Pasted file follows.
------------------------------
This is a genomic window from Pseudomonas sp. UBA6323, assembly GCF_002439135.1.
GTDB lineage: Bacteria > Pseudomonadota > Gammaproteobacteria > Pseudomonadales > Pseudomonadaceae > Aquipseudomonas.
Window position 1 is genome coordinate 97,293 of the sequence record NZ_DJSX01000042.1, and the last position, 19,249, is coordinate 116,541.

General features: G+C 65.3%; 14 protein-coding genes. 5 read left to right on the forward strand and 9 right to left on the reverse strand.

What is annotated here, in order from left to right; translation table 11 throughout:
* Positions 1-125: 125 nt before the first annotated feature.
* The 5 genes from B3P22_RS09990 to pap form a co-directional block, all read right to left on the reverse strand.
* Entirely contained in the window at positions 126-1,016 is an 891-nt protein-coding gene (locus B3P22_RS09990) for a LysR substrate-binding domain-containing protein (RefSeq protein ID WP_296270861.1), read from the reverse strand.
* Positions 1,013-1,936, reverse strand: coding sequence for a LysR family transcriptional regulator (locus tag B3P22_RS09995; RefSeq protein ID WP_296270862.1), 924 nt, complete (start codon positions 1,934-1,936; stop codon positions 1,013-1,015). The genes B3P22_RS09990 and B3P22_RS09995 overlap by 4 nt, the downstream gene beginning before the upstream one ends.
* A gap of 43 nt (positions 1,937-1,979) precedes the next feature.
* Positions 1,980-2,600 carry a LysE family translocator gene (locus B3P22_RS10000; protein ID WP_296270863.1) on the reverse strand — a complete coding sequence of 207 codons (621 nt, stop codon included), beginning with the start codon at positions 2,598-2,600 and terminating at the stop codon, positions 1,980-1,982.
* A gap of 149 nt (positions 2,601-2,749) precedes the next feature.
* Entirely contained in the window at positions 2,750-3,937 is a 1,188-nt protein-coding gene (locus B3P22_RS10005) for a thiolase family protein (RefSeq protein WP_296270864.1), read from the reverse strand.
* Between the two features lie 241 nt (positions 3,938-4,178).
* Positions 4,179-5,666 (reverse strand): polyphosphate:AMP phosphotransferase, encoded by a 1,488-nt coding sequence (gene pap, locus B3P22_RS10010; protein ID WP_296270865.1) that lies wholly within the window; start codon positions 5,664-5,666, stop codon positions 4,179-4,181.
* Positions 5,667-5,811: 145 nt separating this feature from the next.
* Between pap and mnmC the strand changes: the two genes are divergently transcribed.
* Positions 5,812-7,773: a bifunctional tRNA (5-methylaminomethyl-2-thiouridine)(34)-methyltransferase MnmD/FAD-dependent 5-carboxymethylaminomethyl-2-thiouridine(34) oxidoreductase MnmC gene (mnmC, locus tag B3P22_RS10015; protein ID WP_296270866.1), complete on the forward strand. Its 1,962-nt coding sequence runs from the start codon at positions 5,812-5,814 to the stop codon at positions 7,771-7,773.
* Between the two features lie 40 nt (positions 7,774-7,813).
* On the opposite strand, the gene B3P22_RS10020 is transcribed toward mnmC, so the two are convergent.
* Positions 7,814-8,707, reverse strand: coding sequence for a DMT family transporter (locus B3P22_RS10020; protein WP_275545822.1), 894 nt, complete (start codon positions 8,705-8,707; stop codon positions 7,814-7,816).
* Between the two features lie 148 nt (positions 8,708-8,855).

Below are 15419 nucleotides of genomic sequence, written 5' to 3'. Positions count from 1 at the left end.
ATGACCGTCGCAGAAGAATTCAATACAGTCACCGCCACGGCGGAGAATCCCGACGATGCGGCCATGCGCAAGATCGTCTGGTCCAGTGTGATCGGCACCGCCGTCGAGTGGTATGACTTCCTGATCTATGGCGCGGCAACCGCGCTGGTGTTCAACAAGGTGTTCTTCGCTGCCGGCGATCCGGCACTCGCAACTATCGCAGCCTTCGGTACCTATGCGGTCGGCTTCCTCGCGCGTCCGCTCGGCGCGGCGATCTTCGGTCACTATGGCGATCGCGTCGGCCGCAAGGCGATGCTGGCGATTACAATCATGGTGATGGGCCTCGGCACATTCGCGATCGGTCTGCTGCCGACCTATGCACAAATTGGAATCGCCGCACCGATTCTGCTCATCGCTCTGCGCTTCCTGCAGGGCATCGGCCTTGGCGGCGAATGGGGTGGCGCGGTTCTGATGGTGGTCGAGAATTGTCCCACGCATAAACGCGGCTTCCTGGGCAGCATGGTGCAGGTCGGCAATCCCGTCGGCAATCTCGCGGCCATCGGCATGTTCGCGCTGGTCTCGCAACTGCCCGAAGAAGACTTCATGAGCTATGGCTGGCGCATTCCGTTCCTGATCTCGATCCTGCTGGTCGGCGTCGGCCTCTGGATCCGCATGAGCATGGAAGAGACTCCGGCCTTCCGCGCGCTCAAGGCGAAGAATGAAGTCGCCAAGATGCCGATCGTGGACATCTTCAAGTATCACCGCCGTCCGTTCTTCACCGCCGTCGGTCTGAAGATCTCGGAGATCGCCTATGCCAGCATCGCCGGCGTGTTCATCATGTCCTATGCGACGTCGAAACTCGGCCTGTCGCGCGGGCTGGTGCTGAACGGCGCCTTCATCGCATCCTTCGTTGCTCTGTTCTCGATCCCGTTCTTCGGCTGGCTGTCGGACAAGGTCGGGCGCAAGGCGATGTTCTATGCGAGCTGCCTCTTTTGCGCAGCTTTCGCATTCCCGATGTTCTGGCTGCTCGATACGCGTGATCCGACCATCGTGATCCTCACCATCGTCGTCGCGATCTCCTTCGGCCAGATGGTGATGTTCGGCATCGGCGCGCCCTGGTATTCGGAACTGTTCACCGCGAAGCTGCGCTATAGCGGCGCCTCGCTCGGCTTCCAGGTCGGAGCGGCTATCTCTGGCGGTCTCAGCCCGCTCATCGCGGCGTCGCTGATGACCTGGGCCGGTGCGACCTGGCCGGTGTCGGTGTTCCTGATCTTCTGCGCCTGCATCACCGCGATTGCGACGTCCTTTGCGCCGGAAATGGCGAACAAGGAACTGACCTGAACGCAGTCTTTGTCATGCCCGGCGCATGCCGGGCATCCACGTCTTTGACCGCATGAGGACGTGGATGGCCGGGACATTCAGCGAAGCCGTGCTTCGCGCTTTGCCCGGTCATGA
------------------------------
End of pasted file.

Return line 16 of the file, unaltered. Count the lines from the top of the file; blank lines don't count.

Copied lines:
* Positions 5,667-5,811: 145 nt separating this feature from the next.